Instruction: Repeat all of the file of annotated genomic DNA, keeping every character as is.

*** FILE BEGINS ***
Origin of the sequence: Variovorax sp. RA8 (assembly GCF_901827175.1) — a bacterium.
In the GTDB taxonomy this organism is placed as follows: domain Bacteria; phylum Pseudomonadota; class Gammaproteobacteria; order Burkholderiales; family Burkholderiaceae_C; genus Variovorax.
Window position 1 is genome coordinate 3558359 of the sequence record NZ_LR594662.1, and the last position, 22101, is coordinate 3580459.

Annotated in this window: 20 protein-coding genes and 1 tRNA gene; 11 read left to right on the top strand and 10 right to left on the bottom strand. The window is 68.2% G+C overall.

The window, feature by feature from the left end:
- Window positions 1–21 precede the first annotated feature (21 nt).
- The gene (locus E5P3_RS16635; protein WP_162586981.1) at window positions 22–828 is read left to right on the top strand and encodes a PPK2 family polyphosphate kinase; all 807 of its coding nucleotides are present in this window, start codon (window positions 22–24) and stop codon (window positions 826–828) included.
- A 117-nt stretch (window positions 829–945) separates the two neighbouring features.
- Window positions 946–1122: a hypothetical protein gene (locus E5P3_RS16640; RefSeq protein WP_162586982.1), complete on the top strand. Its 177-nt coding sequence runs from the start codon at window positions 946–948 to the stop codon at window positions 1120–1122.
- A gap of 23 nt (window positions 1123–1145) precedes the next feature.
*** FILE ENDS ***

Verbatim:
Origin of the sequence: Variovorax sp. RA8 (assembly GCF_901827175.1) — a bacterium.
In the GTDB taxonomy this organism is placed as follows: domain Bacteria; phylum Pseudomonadota; class Gammaproteobacteria; order Burkholderiales; family Burkholderiaceae_C; genus Variovorax.
Window position 1 is genome coordinate 3558359 of the sequence record NZ_LR594662.1, and the last position, 22101, is coordinate 3580459.

Annotated in this window: 20 protein-coding genes and 1 tRNA gene; 11 read left to right on the top strand and 10 right to left on the bottom strand. The window is 68.2% G+C overall.

The window, feature by feature from the left end:
- Window positions 1–21 precede the first annotated feature (21 nt).
- The gene (locus E5P3_RS16635; protein WP_162586981.1) at window positions 22–828 is read left to right on the top strand and encodes a PPK2 family polyphosphate kinase; all 807 of its coding nucleotides are present in this window, start codon (window positions 22–24) and stop codon (window positions 826–828) included.
- A 117-nt stretch (window positions 829–945) separates the two neighbouring features.
- Window positions 946–1122: a hypothetical protein gene (locus E5P3_RS16640; RefSeq protein WP_162586982.1), complete on the top strand. Its 177-nt coding sequence runs from the start codon at window positions 946–948 to the stop codon at window positions 1120–1122.
- A gap of 23 nt (window positions 1123–1145) precedes the next feature.